Even at the risk of awkward constructions, preserve the Hebrew word order as much as possible in translation. Only the ipsissima verba of the text can yield the structure. When a single Hebrew word requires more than one English word, inform the reader by using hyphens to join the English words that convey the one Hebrew word.
March 17, Introduction [Author note: Audio files provided as accessible versions of the print content and are not additional or supplemental material] Your browser does not support this audio format. Ecological approaches to the mundane radically increase the scope of rhetorical analyses. In addition to tracing the monumental—famous speeches, widely read texts, and highly visible actions—public rhetoric scholars now increasingly account for the mundane: To travel further down this road, our analyses of public rhetoric should embrace equally the nonhuman, not simply as artifacts of rhetorical production, or as vessels of cultural meaning, or even as containers for rhetorical action, but rather as active participants in what Latour calls an object-oriented democracy Making Things Public.
Of course, work in rhetoric and composition and allied fields of study such as technical communication and the rhetoric of science has already warmly welcomed the nonhuman. In the rhetoric of science, on the other hand, Jordynn Jack has explored how microscopic vision enables a pedagogy of sight while Scott Graham and Carl Herndl have proposed multiple ontologies as a way around the thorny problem of incommensurability.
Rhetorical theory, more generally, has also seen more traffic in regard to the nonhuman. His investigation into how an exorcism performed on an ice-tunneling machine may seem like a "silly performance," he acknowledges, but it "opens a conscious awareness of the nonhuman forces dwelling with a community in inhospitable Antarctica" This bumper-to-bumper work with the nonhuman has important implications for public rhetoric.
It demonstrates just to what extent our communities—our publics—are actively shaped by not only humans but also by a plethora of nonhumans—animal, vegetable, mineral—each with their own vibrancy and efficacy.
For scholars committed to an ecological understanding of public rhetoric, it also reminds us that any analysis of those publics must address the nonhuman.
To ignore nonhumans or to render them invisible in the analysis of public rhetoric is to miss the important work they do. Methodologically speaking, Bennett and Latour are useful allies in this regard.
This move, predicated upon a somewhat speculative reading of Dewey, does not depart from Dewey as a rejection but rather as a point of departure: Bennett explores the force of things such as minerals, fatty acids, and electricity.
A response to the North American blackout, for instance, cannot only apportion responsibility to human actors or motivations e. Any attempt to prevent or, more likely, adapt to future blackouts that ignores the thing-power of electricity is shortsighted.
Electricity too is a body capable of producing effects. Latour is equally prodding in advocating for accounts of collectives that give nonhumans their due. Latour explains his use of actor in Actor Network Theoryin this way: To practice ANT is to trace the actors and to see the social as an emergent effect of the labors of many untold actors.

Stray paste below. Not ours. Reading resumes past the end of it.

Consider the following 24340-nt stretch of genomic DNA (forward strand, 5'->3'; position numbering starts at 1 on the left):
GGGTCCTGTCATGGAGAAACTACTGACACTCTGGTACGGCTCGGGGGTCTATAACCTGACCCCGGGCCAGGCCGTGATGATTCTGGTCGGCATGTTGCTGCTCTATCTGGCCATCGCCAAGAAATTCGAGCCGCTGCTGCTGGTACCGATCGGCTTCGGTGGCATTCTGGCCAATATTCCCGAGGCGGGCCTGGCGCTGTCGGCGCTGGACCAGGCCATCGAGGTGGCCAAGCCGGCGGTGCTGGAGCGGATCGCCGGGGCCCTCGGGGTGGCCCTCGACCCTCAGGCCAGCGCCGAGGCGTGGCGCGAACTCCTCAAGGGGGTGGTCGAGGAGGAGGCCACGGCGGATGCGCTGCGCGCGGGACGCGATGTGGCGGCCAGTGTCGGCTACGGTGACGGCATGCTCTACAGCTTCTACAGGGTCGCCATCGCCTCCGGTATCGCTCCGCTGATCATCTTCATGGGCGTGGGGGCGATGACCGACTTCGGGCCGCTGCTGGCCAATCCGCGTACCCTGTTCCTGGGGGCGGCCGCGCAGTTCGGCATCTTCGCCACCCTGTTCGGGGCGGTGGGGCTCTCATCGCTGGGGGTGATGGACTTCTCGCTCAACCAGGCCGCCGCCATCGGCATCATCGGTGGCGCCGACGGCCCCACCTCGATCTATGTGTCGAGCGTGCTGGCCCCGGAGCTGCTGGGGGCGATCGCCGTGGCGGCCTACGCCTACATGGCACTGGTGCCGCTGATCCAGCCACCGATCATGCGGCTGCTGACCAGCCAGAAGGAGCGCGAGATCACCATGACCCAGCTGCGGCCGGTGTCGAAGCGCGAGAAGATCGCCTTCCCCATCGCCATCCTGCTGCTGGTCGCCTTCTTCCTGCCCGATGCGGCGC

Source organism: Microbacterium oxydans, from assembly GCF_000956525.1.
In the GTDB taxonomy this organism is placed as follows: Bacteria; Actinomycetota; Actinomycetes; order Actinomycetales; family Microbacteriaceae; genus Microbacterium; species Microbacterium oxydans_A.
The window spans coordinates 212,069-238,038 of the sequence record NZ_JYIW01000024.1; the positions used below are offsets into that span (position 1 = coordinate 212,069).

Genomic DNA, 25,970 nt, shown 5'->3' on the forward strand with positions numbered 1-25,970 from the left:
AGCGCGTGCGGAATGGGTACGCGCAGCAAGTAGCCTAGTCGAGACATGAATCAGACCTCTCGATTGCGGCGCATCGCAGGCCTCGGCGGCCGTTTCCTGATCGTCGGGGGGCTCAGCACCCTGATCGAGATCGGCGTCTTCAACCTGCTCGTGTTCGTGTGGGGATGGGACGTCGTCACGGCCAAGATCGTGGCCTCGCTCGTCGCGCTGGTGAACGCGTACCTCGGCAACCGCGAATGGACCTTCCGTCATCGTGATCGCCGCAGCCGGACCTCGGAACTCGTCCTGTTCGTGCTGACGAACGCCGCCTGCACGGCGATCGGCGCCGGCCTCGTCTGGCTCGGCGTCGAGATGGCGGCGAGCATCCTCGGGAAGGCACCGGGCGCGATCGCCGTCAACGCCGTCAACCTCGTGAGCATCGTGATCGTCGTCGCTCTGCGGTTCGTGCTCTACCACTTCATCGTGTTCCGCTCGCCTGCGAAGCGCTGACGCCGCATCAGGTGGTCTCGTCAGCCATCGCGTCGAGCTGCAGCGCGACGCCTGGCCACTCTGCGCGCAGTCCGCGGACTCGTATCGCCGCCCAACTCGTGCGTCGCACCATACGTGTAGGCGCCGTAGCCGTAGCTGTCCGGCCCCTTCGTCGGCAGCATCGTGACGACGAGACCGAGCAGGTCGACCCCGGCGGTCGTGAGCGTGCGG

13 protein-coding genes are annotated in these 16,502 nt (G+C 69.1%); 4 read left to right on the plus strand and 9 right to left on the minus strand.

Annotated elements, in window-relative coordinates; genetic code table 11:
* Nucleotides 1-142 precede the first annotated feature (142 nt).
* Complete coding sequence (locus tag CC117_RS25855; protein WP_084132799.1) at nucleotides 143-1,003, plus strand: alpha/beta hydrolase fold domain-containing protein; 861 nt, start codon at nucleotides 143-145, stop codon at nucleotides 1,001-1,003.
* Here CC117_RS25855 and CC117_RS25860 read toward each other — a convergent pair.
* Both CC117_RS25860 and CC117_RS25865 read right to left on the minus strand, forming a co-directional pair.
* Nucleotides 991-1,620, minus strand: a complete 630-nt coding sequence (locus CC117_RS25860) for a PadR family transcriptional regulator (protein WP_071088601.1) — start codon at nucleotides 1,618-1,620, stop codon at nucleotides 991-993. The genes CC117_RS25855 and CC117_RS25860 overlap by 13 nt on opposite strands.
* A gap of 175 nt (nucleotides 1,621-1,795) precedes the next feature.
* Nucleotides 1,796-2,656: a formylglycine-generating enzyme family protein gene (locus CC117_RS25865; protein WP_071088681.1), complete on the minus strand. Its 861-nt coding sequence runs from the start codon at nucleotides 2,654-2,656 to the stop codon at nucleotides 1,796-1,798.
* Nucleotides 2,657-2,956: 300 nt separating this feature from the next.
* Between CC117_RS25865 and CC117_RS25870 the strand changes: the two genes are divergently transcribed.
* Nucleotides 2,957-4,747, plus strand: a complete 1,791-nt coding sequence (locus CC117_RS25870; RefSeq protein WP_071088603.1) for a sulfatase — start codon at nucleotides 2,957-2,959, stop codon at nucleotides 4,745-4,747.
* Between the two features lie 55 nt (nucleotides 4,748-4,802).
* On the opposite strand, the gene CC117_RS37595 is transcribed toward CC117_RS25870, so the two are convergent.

Furthermore, ANT is predicated upon a refusal to decide, in advance, what constitutes the social. Latour eschews explanations of activity that treat the social as a causal mechanism rather than as an effect of so many actors and so much activity: These entanglements have to be traced and not separated out ahead of time.
Instead, we must account for humans and nonhumans in symmetrical ways: Such scholarship highlights certain responsibilities in doing public rhetoric scholarship and pedagogy, especially for those interested in tracing rhetorical ecologies.
It is vital to the study of public rhetoric that we attend to the vibrancy of nonhumans as they shape collective life even as they cannot be reduced to this work alone. Yet, investigating public rhetoric entails more than bringing objects to bear in navigating and negotiating public life.
Publics are emergent; they cannot be traced with a narrow, a priori definition of who or what constitutes a public.
We must therefore account for how publics are themselves ever products of nonhumans and humans in oftentimes agonistic relations.Essay on Rhetorical Analysis of "The Shadow Scholar" Bessette Laura Bessette ENG W Spring Rhetorical Analysis of "The Shadow Scholar" The prefix 'pseudo' seems to perfectly describe the character of Dave Tomar, known by all as Ed Dante (Dave Tomar is Dante's pseudonym).
Analysis: If a scholar makes a trustworthy bond and surrounds theirsleves with good people and good values, greatness will stay true to them. T H E A U D I E N C E The audience was the Phi Beta Kappa Society at Cambrigde.
The grassroots groups that have formally joined the third sector are in the shadow of the shadow state. They are not direct service providers but often work with the clients of such organizations as well as with the providers themselves.
Philip Tite, University of Washington, Comparative Religion Department, Department Member. Studies History, Religion, and Method and Theory in the Study of Religion.
"Sacred Violence and the Scholar of Religion as Public Intellectual" Philip L. Tite This book offers a rhetorical analysis of the opening sections of 1 Peter, with a.
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